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Ben Lerner on Keith Waldrop’s Reissued Memoir

By Harriet Staff

waldrop

In “Keith Waldrop’s Haunted Realism,” at The New Yorker, Ben Lerner writes of the poet and translator’s memoir (Light While There Is Light, just reissued by Dalkey Archive) that “[e]ven in dreams, Waldrop is stuck with the merely real.” It’s a statement that contradicts an earlier faith in poetic imagination that Lerner connects to Wallace Stevens:

Maybe this is because I first read Stevens’s poetry in a class taught by Waldrop at Brown University—a class composed, on the one hand, of young writers eager to listen to one of the best-read humans on the planet talk about literature, and, on the other, of sleeping athletes who knew Waldrop pretty much gave everybody an “A.” But it’s also because, in a beautiful passage late in “Light While There Is Light,” Waldrop makes the unlikely claim that he has little imagination himself:

My imagination is poor. In my dreams, for instance—where one would suppose wishes can be fulfilled without hindrance—if I dream the events this account describes, they are not usually changed, but in what should be a world nearer to the heart’s desire, they play again, just as I tell them here, exactly as already experienced. It is as if despairing, even of imaginary improvement, I contrive instead to set my affection on the damned world, this very world, as it was and as it is.

Later, there is Hamlet; or, “G.I. Hamlet”:

One of the few moments (or is it the only moment?) in the book where Waldrop speaks explicitly about being changed by an event—more conventional memoirs are full of scenes of transformation—is when Waldrop’s father, a bitter railway man his mother ultimately divorced, takes him to see a production of the “G.I. Hamlet” in Topeka, Kansas (Waldrop was born in Emporia). It was a production first developed to travel to Army bases, but, after the First World War, it toured the Midwest in search of civilian audiences. Waldrop is a middle-school student at the time of the performance:

People who should know (older people) have since told me that it was nothing exceptional, mediocre acting of a badly cut text—and I remember the Edwardian costumes—but for me it was a view into another realm, a realm infinitely appealing and, most surprisingly, available to me. I was, I think, different from that day on. I noted the way, common enough I now know, in which each scene, instead of being marked off by raising and lowering a curtain, was brought up out of the dark and at the end returned to dark, so that the entire play became a series of moments articulated by light on a background of darkness.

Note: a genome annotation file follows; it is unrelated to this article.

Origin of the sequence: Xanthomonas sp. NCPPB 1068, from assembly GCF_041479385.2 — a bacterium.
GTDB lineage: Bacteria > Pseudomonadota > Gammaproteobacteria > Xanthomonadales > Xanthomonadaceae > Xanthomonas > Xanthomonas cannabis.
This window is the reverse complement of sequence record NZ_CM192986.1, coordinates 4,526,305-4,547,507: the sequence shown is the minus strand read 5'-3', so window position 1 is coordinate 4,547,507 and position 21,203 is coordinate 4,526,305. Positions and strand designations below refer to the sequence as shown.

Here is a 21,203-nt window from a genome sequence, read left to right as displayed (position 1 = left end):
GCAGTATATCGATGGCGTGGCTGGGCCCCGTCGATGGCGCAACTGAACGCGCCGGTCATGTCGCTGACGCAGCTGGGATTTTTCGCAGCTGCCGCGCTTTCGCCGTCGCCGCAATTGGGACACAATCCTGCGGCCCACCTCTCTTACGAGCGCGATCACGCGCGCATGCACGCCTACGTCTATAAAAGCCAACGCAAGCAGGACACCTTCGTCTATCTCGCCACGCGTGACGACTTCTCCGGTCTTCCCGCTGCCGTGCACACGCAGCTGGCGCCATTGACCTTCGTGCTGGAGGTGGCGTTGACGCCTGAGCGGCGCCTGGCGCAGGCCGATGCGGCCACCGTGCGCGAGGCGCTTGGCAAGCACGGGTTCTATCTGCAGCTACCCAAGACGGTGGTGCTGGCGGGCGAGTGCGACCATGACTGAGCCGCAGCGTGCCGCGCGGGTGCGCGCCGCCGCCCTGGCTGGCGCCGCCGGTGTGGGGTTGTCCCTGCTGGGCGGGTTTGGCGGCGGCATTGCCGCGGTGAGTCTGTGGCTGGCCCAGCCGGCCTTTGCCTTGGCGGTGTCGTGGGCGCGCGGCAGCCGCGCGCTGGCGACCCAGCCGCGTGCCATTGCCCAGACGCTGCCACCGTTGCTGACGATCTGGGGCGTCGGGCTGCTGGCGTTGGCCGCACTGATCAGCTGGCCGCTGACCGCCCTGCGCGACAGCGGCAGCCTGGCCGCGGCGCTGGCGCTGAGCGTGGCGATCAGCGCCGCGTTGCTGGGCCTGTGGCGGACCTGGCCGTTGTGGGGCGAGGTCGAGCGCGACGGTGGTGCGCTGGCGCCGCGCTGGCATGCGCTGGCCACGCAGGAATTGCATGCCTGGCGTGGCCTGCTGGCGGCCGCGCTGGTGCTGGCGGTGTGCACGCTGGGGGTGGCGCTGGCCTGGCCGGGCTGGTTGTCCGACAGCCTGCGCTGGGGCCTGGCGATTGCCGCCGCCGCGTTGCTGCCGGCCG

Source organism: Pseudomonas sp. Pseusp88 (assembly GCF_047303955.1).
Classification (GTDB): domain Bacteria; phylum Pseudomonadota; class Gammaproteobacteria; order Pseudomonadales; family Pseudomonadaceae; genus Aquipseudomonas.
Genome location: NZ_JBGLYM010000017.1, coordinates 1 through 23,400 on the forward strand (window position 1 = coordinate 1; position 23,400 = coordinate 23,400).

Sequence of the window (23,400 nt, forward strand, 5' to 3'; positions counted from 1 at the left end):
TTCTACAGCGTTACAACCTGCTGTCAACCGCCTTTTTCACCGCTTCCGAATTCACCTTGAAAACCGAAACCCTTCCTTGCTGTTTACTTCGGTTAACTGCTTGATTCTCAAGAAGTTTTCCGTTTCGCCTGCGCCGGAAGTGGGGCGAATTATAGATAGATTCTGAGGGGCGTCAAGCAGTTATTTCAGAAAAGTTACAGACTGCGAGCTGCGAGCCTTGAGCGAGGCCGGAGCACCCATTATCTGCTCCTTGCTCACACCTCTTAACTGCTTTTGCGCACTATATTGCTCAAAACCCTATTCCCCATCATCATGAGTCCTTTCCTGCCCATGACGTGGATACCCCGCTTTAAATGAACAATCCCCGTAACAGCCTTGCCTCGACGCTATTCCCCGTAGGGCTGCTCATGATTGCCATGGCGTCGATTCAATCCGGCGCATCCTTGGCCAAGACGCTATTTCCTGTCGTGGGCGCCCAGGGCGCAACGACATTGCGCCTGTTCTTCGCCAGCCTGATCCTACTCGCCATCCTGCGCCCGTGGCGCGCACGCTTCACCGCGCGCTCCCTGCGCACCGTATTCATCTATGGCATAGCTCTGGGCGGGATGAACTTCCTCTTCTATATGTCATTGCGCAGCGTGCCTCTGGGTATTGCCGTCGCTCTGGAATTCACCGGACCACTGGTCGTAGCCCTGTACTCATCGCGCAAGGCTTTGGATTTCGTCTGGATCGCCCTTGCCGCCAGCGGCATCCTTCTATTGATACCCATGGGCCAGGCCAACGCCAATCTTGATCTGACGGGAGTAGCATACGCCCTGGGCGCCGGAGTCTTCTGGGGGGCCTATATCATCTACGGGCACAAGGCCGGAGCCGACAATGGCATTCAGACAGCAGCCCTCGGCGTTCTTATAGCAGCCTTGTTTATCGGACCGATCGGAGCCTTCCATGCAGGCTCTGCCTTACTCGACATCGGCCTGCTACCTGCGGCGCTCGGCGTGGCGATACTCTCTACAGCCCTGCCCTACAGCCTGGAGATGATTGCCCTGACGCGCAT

It is not identification with Hamlet’s uncertainty, or love of language—neither character nor prosody—that stands out for Waldrop in memory, but rather the play of light and dark, the way each scene appears and disappears, is briefly present and then gone. Instead of the curtain that demarcates this world from that, there is the rhythm of dissolve.

It is the rhythm of “Light While There Is Light” itself, a book that develops by illuminating scenes, not by imposing the coherences of a conventional plot. In her excellent introduction to this edition, the novelist Jamie Gordon writes: “At rhythmic intervals—in this respect as much like music as collage—the novel revisits the theme of the narrator’s own relations with light, in brief, image rich variations throughout the text, each floating in its own shining white space.” Gordon wonders: “Is this the light of the title? The light of God? Of revealed truth about a God we once thought to grasp with our senses? Maybe it is just—light.”

I think it’s just light. Wittgenstein famously wrote: “It is not how things are in the world that is mystical, but that it exists”’—that there is a world at all. Waldrop maintains before “this very world”—with all its bad acting and ridiculous costumes and mangled scripts—a kind of muted, clear-eyed wonder. He sympathizes with the search for religious consolation, the project of imaginary transformation, but does not undertake any such project of his own. Instead he sets down things as they are with a perfectly poised and haunted realism. . . .

Read it all here.

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Posted in Poetry News on Tuesday, February 26th, 2013 by Harriet Staff.